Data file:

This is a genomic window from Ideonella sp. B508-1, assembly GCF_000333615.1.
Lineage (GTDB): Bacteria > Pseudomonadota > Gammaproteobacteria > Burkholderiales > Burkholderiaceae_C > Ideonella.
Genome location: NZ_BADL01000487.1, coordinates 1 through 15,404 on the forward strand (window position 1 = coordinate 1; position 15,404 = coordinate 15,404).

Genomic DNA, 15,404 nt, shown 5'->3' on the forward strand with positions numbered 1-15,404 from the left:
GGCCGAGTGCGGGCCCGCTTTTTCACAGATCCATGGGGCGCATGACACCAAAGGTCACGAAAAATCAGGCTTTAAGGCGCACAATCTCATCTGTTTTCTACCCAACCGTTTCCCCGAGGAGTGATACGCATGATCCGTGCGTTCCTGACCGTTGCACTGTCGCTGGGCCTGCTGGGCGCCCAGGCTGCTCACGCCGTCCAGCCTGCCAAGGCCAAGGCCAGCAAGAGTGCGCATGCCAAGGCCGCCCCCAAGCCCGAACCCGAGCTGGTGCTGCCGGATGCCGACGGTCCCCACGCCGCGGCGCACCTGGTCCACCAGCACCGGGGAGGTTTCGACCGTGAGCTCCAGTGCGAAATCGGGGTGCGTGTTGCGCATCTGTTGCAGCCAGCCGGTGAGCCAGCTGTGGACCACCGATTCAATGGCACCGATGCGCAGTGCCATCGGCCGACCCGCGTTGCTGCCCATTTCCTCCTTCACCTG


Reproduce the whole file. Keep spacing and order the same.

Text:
This is a genomic window from Ideonella sp. B508-1, assembly GCF_000333615.1.
Lineage (GTDB): Bacteria > Pseudomonadota > Gammaproteobacteria > Burkholderiales > Burkholderiaceae_C > Ideonella.
Genome location: NZ_BADL01000487.1, coordinates 1 through 15,404 on the forward strand (window position 1 = coordinate 1; position 15,404 = coordinate 15,404).

Genomic DNA, 15,404 nt, shown 5'->3' on the forward strand with positions numbered 1-15,404 from the left:
GGCCGAGTGCGGGCCCGCTTTTTCACAGATCCATGGGGCGCATGACACCAAAGGTCACGAAAAATCAGGCTTTAAGGCGCACAATCTCATCTGTTTTCTACCCAACCGTTTCCCCGAGGAGTGATACGCATGATCCGTGCGTTCCTGACCGTTGCACTGTCGCTGGGCCTGCTGGGCGCCCAGGCTGCTCACGCCGTCCAGCCTGCCAAGGCCAAGGCCAGCAAGAGTGCGCATGCCAAGGCCGCCCCCAAGCCCGAACCCGAGCTGGTGCTGCCGGATGCCGACGGTCCCCACGCCGCGGCGCACCTGGTCCACCAGCACCGGGGAGGTTTCGACCGTGAGCTCCAGTGCGAAATCGGGGTGCGTGTTGCGCATCTGTTGCAGCCAGCCGGTGAGCCAGCTGTGGACCACCGATTCAATGGCACCGATGCGCAGTGCCATCGGCCGACCCGCGTTGCTGCCCATTTCCTCCTTCACCTG